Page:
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1050 mfwd - front axle lower housing / spindle seal replacement

4407 Views 5 Replies 4 Participants Last post by  Eric67ct
The front right spindle on my 1050 had a slow leak, which became a moderate leak, which has turned into this mess:


It's obvious where it's leaking, the seals where the lower spindle attaches to the outer hub:



There doesn't seem to be many threads or videos on Youtube on doing this on these old ironhorse 50 series tractors, and since it's basically the same procedure on a 750, 850, 950 and 1050 front end, I figured I'd share as I go.
There's few things I hate more than nice clean gear oil puking out onto my concrete! It seems like a pretty straightforward job, and I have a IT Clymer shop manual.
Step 1: Block up the front axle and remove wheel. I've found pieces of 6x6 lumber to be about a safe a thing to use as anything.


Step 2: Remove the steering linkage that's attached to the hub (pics to come, but its just 3 bolts to remove)

Step 3: Loosen the 4 bolts that attach the steering arm to the top of the outer hub housing. I only backed them out about 1/4" to start. They are essentially the only thing (it appears) that holds the hub up onto the bottom of the spindle.
I left the bolts in for now to avoid having the entire hub drop right off the spindle onto the floor. There are at least one roll pin (dowel pin?) between the hub and that upper steering arm to line them up. There are also shims that you have to be extremely careful to not lose and remember where they went. It did not want to budge at first when I loosened the bolts (some rust, the alignment pin, etc) it took a few whacks on those sharp corners on the top with a brass hammer and it started to separate. There are definitely shims in there to adjust the end play on the spindle.


This is as far as I got so far, more pics as I make more progress. Be patient with me, I have 2 small kids, full time job and basically zero free time, haha.
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Well you know what they say about the " best laid plans", never had time for the thorough write-up I intended but I did get it back together.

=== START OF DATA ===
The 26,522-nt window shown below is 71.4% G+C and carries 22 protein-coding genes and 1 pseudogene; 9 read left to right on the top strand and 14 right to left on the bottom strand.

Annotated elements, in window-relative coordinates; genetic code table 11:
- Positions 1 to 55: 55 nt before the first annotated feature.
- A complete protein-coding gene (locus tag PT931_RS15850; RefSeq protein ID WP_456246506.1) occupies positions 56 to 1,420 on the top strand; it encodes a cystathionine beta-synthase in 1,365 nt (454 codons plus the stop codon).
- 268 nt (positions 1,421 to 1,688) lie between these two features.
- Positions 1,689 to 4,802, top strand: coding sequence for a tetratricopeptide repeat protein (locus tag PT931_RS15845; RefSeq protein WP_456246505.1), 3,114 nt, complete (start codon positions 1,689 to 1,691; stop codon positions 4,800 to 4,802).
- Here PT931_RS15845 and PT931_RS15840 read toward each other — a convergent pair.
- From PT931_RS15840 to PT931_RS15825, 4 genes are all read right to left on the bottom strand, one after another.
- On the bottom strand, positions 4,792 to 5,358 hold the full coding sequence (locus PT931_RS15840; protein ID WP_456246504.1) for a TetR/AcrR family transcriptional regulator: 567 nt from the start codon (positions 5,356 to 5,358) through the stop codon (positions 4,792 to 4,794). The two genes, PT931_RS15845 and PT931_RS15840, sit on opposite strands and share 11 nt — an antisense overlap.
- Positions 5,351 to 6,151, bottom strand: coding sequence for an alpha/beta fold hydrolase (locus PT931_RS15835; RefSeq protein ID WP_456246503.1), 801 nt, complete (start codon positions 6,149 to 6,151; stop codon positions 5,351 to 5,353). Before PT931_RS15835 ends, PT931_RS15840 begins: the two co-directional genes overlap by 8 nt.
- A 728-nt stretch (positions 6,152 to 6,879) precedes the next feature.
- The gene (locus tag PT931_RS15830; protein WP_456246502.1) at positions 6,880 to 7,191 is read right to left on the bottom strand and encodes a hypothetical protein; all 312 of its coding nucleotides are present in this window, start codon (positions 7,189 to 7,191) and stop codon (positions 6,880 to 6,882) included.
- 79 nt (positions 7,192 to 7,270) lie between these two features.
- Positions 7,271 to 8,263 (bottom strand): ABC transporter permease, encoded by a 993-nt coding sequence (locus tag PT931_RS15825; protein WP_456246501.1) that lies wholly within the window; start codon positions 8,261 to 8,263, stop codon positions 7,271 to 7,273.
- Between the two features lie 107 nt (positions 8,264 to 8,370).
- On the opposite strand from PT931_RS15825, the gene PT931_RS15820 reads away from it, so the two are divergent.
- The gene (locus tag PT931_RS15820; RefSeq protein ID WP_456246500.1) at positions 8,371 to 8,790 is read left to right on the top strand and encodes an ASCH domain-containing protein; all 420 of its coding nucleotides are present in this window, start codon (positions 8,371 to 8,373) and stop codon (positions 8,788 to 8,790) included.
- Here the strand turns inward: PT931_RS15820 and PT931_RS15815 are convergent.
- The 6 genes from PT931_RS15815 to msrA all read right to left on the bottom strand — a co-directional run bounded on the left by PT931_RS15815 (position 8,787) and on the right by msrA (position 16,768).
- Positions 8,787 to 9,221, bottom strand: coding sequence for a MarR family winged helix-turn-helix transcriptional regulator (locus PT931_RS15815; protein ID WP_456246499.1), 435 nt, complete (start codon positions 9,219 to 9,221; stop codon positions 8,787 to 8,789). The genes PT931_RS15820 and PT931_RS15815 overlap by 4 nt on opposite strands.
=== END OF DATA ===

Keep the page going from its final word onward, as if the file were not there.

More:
Here are some pics of the process.

All it takes to separate the lower spindle housing from the upper housing is to remove these 4 bolts. There are shims inside that you need to keep track of where they went because the adjust the end play between the spindle and the upper arm. The lower unit is HEAVY so have something underneath it or use a jack to lower it off the upper spindle carefully. Also oil will be everywhere


My upper spindle had some corrosion/pitting that I cleaned up by hand with some 400 grit emery paper until it was as smooth as possible.


Remove the 6 bolts from the bottom cover and you can see the bearing and gear.


A light tap from the other side with a wooden dowel will pop the bearing and lower gear right out the bottom.

My bearing still seemed quiet and tight.


Once the bevel gear and bearing are out you can remove and replace the seals. It originally has an oil seal and a second wiper seal, which have now been replaced by one wide seal. My seals were trashed and covered on dirt.


New seal installed:


Everything goes back together in the opposite order, I used a jack to lift the lower spindle housing into place. You have to be very careful to align the lower spindle and lift it onto the upper spindle straight so that the inner axle slides into the splines in the bevel gear. Once in place, tighten the 4 bolts on the upper steering arm and make sure to put the shims back in place between the steering arm and the spindle.

No leaks after a few days, so I'm really happy.
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